1965 65 C

Allen Thomson (thomsona@netcom.com)
Fri, 27 Dec 1996 05:33:48 -0800

Comes forth Jim Varney <jvarney@mail2.quiknet.com>
on the Subject: 65- 65C
and sayeth (various snips):

>Leo Barhorst wrote:

>>65- 65C is Dodecapole 2, one of a number of payloads placed in orbit by 
>>a Thor Ablestar booster launched from Vandenberg AFB.  I also observed this 
>>object last May:

>I have been able to find very little about the purpose and character of this
>satellite.  A guess from its name that the mission is related to
>magnetic field research??  Anybody know more about it?

No, I'd guess it was a space surveillance test object intended to
calibrate ground-based radar and maybe opitcal sensors.

The TRW Space Log 1957-1991 has this to say about the 1965-65 missions:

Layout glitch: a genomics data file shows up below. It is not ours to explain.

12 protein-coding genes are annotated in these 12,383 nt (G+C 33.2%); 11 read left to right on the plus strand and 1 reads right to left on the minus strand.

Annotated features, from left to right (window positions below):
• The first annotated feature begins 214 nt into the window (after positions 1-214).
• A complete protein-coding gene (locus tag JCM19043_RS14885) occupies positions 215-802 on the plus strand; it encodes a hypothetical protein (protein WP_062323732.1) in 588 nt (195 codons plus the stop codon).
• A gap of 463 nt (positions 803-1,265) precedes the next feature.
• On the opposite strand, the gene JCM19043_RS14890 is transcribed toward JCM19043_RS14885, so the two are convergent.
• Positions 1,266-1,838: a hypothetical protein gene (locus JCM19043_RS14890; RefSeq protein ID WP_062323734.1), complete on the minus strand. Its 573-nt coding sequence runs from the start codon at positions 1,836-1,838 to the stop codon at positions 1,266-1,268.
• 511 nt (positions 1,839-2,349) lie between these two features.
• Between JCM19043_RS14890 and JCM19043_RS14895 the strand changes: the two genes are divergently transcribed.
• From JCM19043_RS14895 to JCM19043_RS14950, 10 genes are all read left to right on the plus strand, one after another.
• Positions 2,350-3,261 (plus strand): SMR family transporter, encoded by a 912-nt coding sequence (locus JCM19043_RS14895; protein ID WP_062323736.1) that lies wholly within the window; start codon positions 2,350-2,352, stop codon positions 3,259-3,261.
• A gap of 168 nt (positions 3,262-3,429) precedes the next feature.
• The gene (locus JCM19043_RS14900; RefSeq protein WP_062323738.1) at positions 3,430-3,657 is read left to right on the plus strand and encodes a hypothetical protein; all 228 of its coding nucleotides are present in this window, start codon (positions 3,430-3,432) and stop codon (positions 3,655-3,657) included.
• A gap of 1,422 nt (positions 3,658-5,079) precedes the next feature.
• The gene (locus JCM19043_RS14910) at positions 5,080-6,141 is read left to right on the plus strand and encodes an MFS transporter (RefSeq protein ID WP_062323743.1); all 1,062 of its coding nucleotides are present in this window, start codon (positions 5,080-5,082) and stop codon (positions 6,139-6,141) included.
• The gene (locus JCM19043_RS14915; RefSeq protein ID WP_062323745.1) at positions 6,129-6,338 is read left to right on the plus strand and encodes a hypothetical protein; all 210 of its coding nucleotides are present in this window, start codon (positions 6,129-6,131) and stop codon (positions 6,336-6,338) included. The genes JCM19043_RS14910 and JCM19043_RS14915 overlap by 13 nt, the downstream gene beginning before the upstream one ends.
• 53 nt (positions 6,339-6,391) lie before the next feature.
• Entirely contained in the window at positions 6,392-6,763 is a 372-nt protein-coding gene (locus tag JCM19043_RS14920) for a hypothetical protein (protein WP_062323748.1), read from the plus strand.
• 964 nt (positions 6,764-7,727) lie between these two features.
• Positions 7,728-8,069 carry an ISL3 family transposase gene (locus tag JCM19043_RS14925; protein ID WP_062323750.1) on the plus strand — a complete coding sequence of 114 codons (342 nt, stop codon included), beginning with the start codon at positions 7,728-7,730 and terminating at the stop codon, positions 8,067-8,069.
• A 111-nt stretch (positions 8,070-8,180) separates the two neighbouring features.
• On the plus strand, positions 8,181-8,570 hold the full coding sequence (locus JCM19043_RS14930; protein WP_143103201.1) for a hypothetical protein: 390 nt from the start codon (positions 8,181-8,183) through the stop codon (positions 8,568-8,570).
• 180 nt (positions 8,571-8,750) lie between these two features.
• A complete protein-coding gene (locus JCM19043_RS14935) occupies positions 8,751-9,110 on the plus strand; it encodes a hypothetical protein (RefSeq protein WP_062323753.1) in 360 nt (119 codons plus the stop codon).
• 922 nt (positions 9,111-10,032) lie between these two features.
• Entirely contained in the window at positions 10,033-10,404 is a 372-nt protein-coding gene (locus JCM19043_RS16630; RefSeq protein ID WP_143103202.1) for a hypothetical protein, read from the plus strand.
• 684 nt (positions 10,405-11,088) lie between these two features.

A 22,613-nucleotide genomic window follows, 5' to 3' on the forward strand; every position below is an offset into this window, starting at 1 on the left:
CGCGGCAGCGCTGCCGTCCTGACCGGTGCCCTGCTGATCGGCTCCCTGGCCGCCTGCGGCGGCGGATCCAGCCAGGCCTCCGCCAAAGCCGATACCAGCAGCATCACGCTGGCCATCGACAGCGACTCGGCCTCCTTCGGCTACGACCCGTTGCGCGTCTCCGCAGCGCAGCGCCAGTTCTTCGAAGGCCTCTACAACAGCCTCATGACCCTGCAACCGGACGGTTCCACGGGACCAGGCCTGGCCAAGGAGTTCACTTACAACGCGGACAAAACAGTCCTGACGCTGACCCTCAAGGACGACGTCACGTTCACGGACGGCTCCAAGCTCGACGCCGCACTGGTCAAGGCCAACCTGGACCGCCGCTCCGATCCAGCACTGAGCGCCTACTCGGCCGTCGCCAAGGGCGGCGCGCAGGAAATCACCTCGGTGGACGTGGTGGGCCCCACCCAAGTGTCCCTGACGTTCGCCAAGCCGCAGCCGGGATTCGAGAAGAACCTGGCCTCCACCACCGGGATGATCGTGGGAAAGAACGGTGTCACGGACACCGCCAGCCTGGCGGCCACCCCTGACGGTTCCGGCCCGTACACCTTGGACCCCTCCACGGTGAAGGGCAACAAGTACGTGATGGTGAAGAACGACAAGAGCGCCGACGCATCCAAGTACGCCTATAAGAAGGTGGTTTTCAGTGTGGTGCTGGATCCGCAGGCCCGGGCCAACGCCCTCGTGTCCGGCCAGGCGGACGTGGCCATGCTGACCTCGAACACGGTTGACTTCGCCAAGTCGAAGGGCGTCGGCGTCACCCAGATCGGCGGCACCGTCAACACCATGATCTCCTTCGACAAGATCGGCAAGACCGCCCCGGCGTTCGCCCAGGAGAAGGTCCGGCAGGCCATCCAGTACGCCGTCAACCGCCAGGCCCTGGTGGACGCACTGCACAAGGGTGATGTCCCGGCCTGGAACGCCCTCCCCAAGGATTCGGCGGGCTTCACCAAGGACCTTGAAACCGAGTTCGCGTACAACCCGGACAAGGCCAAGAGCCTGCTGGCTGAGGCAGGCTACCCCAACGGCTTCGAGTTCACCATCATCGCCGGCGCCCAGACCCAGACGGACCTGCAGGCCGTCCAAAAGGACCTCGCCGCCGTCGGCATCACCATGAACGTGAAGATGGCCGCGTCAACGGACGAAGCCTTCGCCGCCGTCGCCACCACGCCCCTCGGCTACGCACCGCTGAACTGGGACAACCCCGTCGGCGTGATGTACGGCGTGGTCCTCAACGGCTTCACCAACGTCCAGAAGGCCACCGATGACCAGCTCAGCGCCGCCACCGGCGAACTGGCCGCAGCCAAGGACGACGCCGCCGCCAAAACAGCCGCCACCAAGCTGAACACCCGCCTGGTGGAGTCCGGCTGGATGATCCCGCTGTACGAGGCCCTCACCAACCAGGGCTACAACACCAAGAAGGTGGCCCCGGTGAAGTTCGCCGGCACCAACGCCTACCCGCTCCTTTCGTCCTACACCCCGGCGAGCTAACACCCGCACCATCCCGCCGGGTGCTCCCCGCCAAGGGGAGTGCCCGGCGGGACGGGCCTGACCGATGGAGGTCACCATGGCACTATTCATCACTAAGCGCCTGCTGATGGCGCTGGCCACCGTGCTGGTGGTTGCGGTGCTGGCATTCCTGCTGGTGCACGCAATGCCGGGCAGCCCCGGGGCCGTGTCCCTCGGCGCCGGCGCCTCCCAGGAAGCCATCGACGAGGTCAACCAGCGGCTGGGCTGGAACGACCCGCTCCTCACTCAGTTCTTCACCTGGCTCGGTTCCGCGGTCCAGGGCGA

Object            Sponsor/Name/Notes
1965 65 A:        USN/None/None
1965 65 B         USN/SURCAL/Failed to separate from 2nd stage; failed to
                             deploy 200 ft antenna
1965 65 C         USN/SURCAL/"dodecahedron"; extended 12 25 ft antennas
1965 65 E         USN/SURCAL/"tempsat"; 14 inch sphere painted dull black
1965 65 F         USN/None/navigation; augmented USN system
1965 65 H         USN/SURCAL/14 inch white sphere to check SPASUR system
1965 65 L         USN/SURCAL/rectangular package with beacon transmitter

   All in all, it seems clear that this was a U.S. Navy multipurpose
mission to orbit a TRANSIT-related satellite plus several other
objects meant to calibrate USN space surveillance systems.  What I
find interesting about the TRW information is that it clearly indicates
that the USN at the time had or was contemplating an optical system
(in addition to the VHF NAVSPASUR system). The inclusion of white
and dull black 14-in spheres also shows that they were trying to
see how optical systems would work against targets with various visual
magnitudes.  The dodecahedron flashes might, to speculate (so to speak),
be due to corner reflectors or mirrors